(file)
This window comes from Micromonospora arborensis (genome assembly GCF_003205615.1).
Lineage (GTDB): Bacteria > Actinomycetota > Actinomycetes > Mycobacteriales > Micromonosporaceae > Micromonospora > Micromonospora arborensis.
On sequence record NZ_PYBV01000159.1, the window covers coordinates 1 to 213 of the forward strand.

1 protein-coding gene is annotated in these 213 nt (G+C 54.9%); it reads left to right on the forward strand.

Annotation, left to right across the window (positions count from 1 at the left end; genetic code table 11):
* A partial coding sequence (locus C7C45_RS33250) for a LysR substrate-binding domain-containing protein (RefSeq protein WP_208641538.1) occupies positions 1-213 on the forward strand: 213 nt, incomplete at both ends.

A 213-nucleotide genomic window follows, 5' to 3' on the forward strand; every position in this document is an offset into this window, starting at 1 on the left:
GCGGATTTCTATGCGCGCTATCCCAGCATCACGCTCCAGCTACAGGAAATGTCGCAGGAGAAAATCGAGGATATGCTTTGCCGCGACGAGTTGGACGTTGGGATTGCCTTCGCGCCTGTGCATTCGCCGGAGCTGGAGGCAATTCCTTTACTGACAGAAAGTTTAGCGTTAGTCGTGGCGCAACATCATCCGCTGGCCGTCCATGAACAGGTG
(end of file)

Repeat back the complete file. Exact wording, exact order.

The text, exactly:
This window comes from Micromonospora arborensis (genome assembly GCF_003205615.1).
Lineage (GTDB): Bacteria > Actinomycetota > Actinomycetes > Mycobacteriales > Micromonosporaceae > Micromonospora > Micromonospora arborensis.
On sequence record NZ_PYBV01000159.1, the window covers coordinates 1 to 213 of the forward strand.

1 protein-coding gene is annotated in these 213 nt (G+C 54.9%); it reads left to right on the forward strand.

Annotation, left to right across the window (positions count from 1 at the left end; genetic code table 11):
* A partial coding sequence (locus C7C45_RS33250) for a LysR substrate-binding domain-containing protein (RefSeq protein WP_208641538.1) occupies positions 1-213 on the forward strand: 213 nt, incomplete at both ends.

A 213-nucleotide genomic window follows, 5' to 3' on the forward strand; every position in this document is an offset into this window, starting at 1 on the left:
GCGGATTTCTATGCGCGCTATCCCAGCATCACGCTCCAGCTACAGGAAATGTCGCAGGAGAAAATCGAGGATATGCTTTGCCGCGACGAGTTGGACGTTGGGATTGCCTTCGCGCCTGTGCATTCGCCGGAGCTGGAGGCAATTCCTTTACTGACAGAAAGTTTAGCGTTAGTCGTGGCGCAACATCATCCGCTGGCCGTCCATGAACAGGTG